How would you design your own ideal scripting language? Would you go with a functional language in the LISP family, or with a more procedural style? Would you offer object oriented organization? Would large parts of your ideal language be recognizable as C or another common language, or would you “go for broke” with a domain specific language that (probably) only you will be able to read?
One of the fun things about computer science is that people will answer this question in very different ways, and they can all be right. Almost everything (including your dog) is probably Turing complete. And since the ultimate goal is accomplishing whatever operations the script is performing, whatever helps you express that well is the right answer, for you.
When implementing my cross platform graphical app engine, a set of characteristics began to crystalize for my ideal scripting language:
My scripting language wish list
- Syntax recognizable as C-derived, I guess similar to C#.
- Object-based encapsulation of logic such as you’d find with C#.
- Strong, static, compile time type checking, like C#.
- Easy closures, very much as are provided by C#.
- Darnit, I just want C#!
It may surprise you to learn that as a result of this mature and sophisticated thought process, I started researching how I could possibly just use C# as my scripting language. While I use Python for general environment/command line scripting needs in my personal projects, I have sometimes chosen C#. It’s under-appreciated as a scripting language, and in fact it’s pretty easy to write your own C# compiler using the services exposed by either Mcrosoft or Mono.
One obvious approach is that the C# code could just be normally compiled into each app. I rejected that approach, though, because I want my engine to allow for providing dynamic updates of arbitrary content without requiring the user to go through the app store for upgrades.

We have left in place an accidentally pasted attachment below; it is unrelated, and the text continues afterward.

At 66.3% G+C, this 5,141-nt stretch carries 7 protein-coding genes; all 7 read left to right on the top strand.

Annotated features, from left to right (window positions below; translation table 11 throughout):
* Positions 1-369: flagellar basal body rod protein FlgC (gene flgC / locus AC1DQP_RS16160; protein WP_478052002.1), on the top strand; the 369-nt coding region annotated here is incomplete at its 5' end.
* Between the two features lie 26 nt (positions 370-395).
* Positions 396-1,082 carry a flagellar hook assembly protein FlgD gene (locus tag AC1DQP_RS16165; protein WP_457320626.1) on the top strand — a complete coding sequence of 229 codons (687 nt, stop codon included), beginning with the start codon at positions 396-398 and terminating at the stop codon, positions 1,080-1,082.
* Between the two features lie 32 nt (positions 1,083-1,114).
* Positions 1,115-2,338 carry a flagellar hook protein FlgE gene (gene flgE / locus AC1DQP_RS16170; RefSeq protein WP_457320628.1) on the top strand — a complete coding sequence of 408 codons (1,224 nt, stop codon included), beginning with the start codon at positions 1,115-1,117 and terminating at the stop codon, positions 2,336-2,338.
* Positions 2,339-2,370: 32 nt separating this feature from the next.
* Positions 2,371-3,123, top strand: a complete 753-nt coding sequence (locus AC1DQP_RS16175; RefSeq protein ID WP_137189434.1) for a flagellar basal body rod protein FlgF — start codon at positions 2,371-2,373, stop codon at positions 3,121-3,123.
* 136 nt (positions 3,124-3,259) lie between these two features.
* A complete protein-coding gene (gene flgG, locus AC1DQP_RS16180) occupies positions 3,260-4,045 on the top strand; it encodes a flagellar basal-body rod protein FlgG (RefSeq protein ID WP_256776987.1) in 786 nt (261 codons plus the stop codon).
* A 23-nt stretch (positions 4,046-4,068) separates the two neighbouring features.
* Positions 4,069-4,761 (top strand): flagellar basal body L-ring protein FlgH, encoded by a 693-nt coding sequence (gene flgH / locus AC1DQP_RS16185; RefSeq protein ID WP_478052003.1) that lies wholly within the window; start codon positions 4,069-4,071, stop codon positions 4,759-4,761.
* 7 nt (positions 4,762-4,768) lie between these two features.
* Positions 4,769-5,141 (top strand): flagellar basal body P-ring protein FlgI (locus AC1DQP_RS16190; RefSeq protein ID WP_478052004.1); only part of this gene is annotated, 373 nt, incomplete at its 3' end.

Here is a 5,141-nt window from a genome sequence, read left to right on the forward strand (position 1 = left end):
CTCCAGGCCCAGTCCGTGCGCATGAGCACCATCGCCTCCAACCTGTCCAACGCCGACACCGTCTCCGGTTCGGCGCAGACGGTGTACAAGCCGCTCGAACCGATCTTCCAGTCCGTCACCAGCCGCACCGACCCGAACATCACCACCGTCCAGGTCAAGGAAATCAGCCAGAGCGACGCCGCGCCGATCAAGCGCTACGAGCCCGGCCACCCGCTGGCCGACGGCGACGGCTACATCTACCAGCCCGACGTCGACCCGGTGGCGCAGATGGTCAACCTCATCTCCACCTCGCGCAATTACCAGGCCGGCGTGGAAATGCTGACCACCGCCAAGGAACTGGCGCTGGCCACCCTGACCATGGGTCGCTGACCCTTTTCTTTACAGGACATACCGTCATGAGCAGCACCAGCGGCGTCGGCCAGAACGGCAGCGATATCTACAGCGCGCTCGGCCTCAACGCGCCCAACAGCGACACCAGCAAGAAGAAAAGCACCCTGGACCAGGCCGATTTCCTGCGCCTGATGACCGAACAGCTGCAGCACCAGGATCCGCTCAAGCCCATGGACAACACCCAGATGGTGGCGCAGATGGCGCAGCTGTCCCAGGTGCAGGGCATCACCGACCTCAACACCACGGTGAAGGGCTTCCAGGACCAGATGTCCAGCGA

It turns out that this is the biggest constraint for me — on a walled garden platform like iOS or Windows 8 Store apps, you can’t deploy new executable binaries without going through the official store approval process.
There’s a really nifty Microsoft .NET namespace called “System.Reflection.Emit” providing classes to generate bytecode at runtime. Unfortunately, it’s not available with Xamarin’s C# compiler for iOS (you can read more on that here). Unsurprisingly, Windows Store apps based on WinRT have the same limitation.
So I regretfully concluded that I couldn’t use C# for my scripting language, and began to look around at other options. I didn’t see anything that particularly excited me, so I wrote my own programming language. And so today, ladies and gentlemen, I present to you the entirely new scripting language…
Kablooie is a language inspired by C#, but currently rather lazily thrown together on an as-needed basis. So for example, I never bothered to implement the unary increment operator.
One of the most useful features Kablooie provides is easy closures and deferred execution. And modifying captured variable(s) will affect the calling context, if that context still exists. Here’s the Kablooie built in language keyword delaysec, that executes a block of code after a number of seconds:
I borrowed some features from the Apple/Objective-C world that I liked. For example, easy named notification broadcasting/subscription: